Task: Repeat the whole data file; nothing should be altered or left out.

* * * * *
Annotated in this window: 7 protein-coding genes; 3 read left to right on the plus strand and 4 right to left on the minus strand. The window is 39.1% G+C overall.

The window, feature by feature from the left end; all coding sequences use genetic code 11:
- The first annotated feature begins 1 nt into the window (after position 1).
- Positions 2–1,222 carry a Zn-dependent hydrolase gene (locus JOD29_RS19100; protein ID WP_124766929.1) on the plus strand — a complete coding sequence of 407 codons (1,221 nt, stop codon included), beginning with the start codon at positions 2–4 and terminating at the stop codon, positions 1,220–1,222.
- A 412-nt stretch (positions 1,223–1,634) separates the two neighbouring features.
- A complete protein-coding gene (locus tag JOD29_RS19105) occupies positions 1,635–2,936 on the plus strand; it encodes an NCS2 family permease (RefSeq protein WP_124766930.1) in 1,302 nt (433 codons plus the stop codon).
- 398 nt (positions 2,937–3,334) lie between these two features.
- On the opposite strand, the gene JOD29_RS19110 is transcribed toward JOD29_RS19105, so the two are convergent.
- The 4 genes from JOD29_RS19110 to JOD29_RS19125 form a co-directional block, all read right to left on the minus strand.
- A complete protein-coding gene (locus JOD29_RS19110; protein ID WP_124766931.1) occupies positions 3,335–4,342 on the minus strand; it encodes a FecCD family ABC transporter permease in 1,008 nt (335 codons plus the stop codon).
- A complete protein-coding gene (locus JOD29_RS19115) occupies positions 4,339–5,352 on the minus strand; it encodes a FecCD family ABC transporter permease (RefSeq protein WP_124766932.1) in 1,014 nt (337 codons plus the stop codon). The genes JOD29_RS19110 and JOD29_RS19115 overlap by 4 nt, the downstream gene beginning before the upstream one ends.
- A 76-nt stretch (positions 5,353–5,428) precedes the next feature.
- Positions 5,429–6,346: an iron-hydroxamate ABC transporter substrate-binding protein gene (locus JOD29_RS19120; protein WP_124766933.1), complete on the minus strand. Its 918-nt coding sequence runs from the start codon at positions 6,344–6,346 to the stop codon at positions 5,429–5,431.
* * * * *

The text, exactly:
Annotated in this window: 7 protein-coding genes; 3 read left to right on the plus strand and 4 right to left on the minus strand. The window is 39.1% G+C overall.

The window, feature by feature from the left end; all coding sequences use genetic code 11:
- The first annotated feature begins 1 nt into the window (after position 1).
- Positions 2–1,222 carry a Zn-dependent hydrolase gene (locus JOD29_RS19100; protein ID WP_124766929.1) on the plus strand — a complete coding sequence of 407 codons (1,221 nt, stop codon included), beginning with the start codon at positions 2–4 and terminating at the stop codon, positions 1,220–1,222.
- A 412-nt stretch (positions 1,223–1,634) separates the two neighbouring features.
- A complete protein-coding gene (locus tag JOD29_RS19105) occupies positions 1,635–2,936 on the plus strand; it encodes an NCS2 family permease (RefSeq protein WP_124766930.1) in 1,302 nt (433 codons plus the stop codon).
- 398 nt (positions 2,937–3,334) lie between these two features.
- On the opposite strand, the gene JOD29_RS19110 is transcribed toward JOD29_RS19105, so the two are convergent.
- The 4 genes from JOD29_RS19110 to JOD29_RS19125 form a co-directional block, all read right to left on the minus strand.
- A complete protein-coding gene (locus JOD29_RS19110; protein ID WP_124766931.1) occupies positions 3,335–4,342 on the minus strand; it encodes a FecCD family ABC transporter permease in 1,008 nt (335 codons plus the stop codon).
- A complete protein-coding gene (locus JOD29_RS19115) occupies positions 4,339–5,352 on the minus strand; it encodes a FecCD family ABC transporter permease (RefSeq protein WP_124766932.1) in 1,014 nt (337 codons plus the stop codon). The genes JOD29_RS19110 and JOD29_RS19115 overlap by 4 nt, the downstream gene beginning before the upstream one ends.
- A 76-nt stretch (positions 5,353–5,428) precedes the next feature.
- Positions 5,429–6,346: an iron-hydroxamate ABC transporter substrate-binding protein gene (locus JOD29_RS19120; protein WP_124766933.1), complete on the minus strand. Its 918-nt coding sequence runs from the start codon at positions 6,344–6,346 to the stop codon at positions 5,429–5,431.